It is pitch black and very quiet. It is still, no wind, not even a breeze.

On these still winter nights, with the air so crisp and cold, sounds seem to carry more easily; the sound isn’t competing with the wind.

I can clearly hear the far-off noises. A dog barking, a couple of farms away. Our neighbor’s squeaky hinge. A truck, a mile and a half off, coming down the road.

Then Great Horned Owl is calling into the night, from our woods, now a half a mile away. hoo-h’HOO-hoo-hoo. hoo-h’HOO-hoo-hoo.

I feel a kinship with this owl. It, and its relatives, have lived on our property for at least 30 years.

The call of the Great Horned Owl is the very embodiment of January to me. When the Great Horned Owl starts to call every night, it is deep winter.

This call, to me, is synonymous with deep, penetrating darkness, and with cutting, piercing cold. It is the bitter, biting nights, when it hurts to breathe, that I begin to hear the Great Horned Owl.

Many people associate owls with wisdom, but for me, the call of the owl is the call of the mystery of life. It is sacred, and holy, to me. It resonates with something deep in me.

It on is the cold, clear nights, where the stars are an infinite tapestry, when I hear the owl. When I hear it, it is a call to me to stop and become utterly quiet, and to breathe into the night, and to feel my insignificance.

Knowing and feeling my own insignificance means that I can’t take myself too seriously.

To begin to know how tiny and how ephemeral we are, it is a gift.

It is a gift of the deep winter nights and the infinite black sky, and especially, of the owl.

What helps you know your ephemeral nature?

 

 

 

Geese in Flight

geese in flight

I looked up when I heard the honking.

A flock of Canadian Geese had just taken off and was flying right towards us as it was gaining lift. They were on their way South for the winter. They are a little late in leaving this year; it’s been a mild winter so far.

Something very primal awakens within me when the migrating geese fly by.

It is a profound reminder that we all live in mystery.

Much of bird migration is a mystery: how birds know when to migrate, how far they go, where they go, and how they choose their route.

But, what about the greater mystery that we all live in?

I tend to walk through the days of my life much more aware of the predictability of it, rather than the mystery of it.

Comforted by rhythms and routines, I rarely think about the greater mystery that life is, until I find myself in a moment of awe and wonder and mystery, like the one with the geese this morning.

When I have a moment of awe and wonder, I realize that I like living in mystery. I realize that I like not knowing, and I like discovering things as I go along. I like trusting the unfolding process of life.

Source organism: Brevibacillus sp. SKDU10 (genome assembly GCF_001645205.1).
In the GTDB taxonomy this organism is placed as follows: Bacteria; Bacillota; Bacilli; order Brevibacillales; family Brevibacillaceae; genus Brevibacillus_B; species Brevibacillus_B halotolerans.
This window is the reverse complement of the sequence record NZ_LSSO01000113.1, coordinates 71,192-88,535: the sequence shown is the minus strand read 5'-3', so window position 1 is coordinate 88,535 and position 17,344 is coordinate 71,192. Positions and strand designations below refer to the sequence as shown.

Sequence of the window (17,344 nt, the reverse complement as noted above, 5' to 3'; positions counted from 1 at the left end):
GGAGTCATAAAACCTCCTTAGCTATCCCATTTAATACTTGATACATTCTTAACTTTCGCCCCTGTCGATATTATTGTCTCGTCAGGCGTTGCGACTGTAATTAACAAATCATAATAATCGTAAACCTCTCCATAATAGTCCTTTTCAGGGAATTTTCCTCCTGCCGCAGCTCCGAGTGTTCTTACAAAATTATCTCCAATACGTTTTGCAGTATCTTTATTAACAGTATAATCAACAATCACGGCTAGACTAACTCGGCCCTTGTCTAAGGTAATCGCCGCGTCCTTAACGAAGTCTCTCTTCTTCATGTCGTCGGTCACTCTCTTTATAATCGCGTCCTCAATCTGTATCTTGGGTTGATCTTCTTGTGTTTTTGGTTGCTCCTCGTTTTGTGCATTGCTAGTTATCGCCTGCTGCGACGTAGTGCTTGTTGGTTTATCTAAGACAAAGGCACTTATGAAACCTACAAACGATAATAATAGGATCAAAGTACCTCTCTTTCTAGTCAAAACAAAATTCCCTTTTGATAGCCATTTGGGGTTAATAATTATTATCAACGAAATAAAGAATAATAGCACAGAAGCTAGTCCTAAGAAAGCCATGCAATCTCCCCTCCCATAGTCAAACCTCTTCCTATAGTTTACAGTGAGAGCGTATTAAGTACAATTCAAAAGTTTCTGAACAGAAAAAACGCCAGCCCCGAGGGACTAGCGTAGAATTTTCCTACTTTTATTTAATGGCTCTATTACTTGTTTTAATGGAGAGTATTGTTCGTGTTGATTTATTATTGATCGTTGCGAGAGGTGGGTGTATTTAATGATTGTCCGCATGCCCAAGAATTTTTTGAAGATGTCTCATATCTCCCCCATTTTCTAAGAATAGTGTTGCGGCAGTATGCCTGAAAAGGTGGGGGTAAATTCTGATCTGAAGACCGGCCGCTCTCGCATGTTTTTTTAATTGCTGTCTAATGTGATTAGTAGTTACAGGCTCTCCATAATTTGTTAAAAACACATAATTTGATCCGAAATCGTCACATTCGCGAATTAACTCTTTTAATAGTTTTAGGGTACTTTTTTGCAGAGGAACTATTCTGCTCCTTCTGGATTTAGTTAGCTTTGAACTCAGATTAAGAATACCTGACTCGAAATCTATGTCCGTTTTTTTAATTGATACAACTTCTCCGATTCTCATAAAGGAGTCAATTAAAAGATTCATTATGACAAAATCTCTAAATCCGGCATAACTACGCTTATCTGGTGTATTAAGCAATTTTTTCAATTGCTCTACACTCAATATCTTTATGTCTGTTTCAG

What is the mystery that you are living in?

Nature’s Sculpture Garden

sculpture garden

On my late afternoon walk tonight, our pond caught my attention.

This pond is a swampy kind of pond, and in some years we don’t even have a pond in winter. In those years, the pond just spontaneously appears with the fullness of the spring rains. Then it is called a vernal pond, and it is home to a large variety of toads and frogs and birds and dragonflies.

In the winter, all of this life is absent or dormant, and my interest in the pond lies in the fascinating variety of shapes and textures in the ice. It is like nature’s sculpture garden.

There are turbulent bits that are all churned up, and there are calm bits, where the surface of the pond is so smooth that you might be able to ice skate on it, although I have never tried.

And then there are things that have fallen into it, and stuff sticking out of the middle of it, in unexpected and unplanned places.

There are pathways that are never there in other seasons. It would be possible to go deep into the woods by walking over the frozen surface of the pond in winter.

It occurs to me that in many ways, this pond is like our lives. There are calm bits, where life is going along smoothly, and sometimes we are lulled into the complacency of expecting life to be like this, always.

And then, some turbulence comes in, which seemingly causes disruption in the flow, or, at least, in the expected flow, of our lives.

We run into apparent obstacles and stuff in our lives that we don’t plan and don’t expect.

And then, sometimes, there are pathways through all of it that are just as unexpected, perhaps where we are graced with ways through challenges that we could have never have anticipated.

This pond is really a lot like our lives.

It is like our lives in one other way, too. All of the churned up bits are on the surface of this pond. There is also a deep part of the pond that isn’t visible, where everything is still and calm, and where there is a base of the pond that is grounded and solid.

Just like the pond, we have a deep part of us that is below whatever is happening on the surface of ourselves or our lives. This part is grounded and calm. And it is always accessible to us, whenever we need it. It is there for us, no matter might be happening on the surface.

How can you access your inner core, that place of calm and groundedness?

 

 

 

 

css.php

Site Design by: Dawud Miracle, Business Coach & WordPress Websites  ·  Powered by: Genesis  ·  Hosted by: Website Habitat